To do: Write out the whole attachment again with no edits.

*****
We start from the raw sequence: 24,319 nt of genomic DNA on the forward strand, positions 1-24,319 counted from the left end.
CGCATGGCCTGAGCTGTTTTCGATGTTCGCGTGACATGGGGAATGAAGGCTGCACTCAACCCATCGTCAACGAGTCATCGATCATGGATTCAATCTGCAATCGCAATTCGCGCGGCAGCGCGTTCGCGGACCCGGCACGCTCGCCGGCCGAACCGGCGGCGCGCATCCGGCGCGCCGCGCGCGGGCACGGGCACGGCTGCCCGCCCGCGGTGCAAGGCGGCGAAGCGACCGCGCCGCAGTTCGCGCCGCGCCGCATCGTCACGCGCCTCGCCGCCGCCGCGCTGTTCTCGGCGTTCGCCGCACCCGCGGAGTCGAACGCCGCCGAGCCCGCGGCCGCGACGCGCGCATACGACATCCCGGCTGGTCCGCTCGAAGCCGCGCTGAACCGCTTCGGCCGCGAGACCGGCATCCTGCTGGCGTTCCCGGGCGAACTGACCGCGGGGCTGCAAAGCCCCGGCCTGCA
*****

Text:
We start from the raw sequence: 24,319 nt of genomic DNA on the forward strand, positions 1-24,319 counted from the left end.
CGCATGGCCTGAGCTGTTTTCGATGTTCGCGTGACATGGGGAATGAAGGCTGCACTCAACCCATCGTCAACGAGTCATCGATCATGGATTCAATCTGCAATCGCAATTCGCGCGGCAGCGCGTTCGCGGACCCGGCACGCTCGCCGGCCGAACCGGCGGCGCGCATCCGGCGCGCCGCGCGCGGGCACGGGCACGGCTGCCCGCCCGCGGTGCAAGGCGGCGAAGCGACCGCGCCGCAGTTCGCGCCGCGCCGCATCGTCACGCGCCTCGCCGCCGCCGCGCTGTTCTCGGCGTTCGCCGCACCCGCGGAGTCGAACGCCGCCGAGCCCGCGGCCGCGACGCGCGCATACGACATCCCGGCTGGTCCGCTCGAAGCCGCGCTGAACCGCTTCGGCCGCGAGACCGGCATCCTGCTGGCGTTCCCGGGCGAACTGACCGCGGGGCTGCAAAGCCCCGGCCTGCA